It was in early May 1933 that the Search for Beauty competition was announced and it consumed the Australian press like never before. The Sydney Sun explained the competition thus: “A man and a woman are to be chosen from Australian aspirants, and they will, be sent to Hollywood to appear in the picture with the other winners…The Australian winners will receive: A contract to appear In “The Search for Beauty.” Transportation to and from Hollywood: A salary of 50 dollars… a week for a minimum of five weeks…” Gwen signed up. Each week, Table Talk carried photos of prospective winners.

It was never quite clear how the judging was done, but it involved film tests and heats in some US states and most of the British Empire (but not anywhere in Asia, South America or Europe – it was for white, English speaking countries only).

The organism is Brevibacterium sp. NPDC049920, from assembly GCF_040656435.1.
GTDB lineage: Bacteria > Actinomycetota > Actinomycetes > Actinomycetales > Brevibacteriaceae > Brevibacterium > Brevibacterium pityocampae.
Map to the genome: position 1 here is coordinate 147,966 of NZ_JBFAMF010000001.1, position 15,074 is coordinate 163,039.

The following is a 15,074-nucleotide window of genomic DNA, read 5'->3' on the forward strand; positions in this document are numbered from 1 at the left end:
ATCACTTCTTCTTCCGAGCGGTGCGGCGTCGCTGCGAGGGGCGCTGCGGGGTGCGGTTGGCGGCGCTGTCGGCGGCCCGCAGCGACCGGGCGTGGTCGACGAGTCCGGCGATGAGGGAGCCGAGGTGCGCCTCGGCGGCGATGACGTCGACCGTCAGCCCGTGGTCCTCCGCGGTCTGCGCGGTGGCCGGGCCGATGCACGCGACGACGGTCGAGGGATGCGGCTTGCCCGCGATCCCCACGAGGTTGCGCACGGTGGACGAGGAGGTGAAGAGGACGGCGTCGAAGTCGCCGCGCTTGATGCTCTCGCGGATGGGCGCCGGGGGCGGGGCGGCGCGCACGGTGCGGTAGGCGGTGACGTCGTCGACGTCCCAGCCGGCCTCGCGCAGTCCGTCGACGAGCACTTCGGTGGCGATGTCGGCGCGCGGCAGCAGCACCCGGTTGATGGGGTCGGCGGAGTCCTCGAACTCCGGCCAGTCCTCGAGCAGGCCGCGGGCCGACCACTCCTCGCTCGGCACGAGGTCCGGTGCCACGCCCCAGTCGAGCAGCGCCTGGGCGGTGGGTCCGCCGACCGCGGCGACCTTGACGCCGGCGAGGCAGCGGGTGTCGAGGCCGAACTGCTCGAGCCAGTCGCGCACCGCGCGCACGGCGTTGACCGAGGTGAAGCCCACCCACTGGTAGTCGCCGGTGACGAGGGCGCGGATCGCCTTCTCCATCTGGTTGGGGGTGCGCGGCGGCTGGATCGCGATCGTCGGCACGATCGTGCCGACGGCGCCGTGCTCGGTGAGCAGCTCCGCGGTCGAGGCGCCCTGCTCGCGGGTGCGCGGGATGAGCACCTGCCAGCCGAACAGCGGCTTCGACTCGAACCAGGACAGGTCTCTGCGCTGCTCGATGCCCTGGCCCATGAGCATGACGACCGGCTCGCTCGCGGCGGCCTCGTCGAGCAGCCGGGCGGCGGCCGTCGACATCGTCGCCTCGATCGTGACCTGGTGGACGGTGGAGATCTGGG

Above: Table Talk helpfully showed its readers Gwen Munro being tested for the competition – in front of an enormous camera operated by Efftee films chief camera operator, Mr Arthur Higgins. Via National Library of Australia’s Trove.

The winners were finally announced at the end of August, 1933, and Gwen and Brian Norman from Sydney were selected. Were Paramount Pictures trawling for possible actors or was this all just publicity for a film? This writer is inclined to the view that it may have been both, given the very precarious financial situation Paramount was in during the depression.

In mid September, Gwen and her mother packed up and sailed for California on the SS Monterey, first stop being Hollywood’s Roosevelt Hotel. The filming was to take five weeks.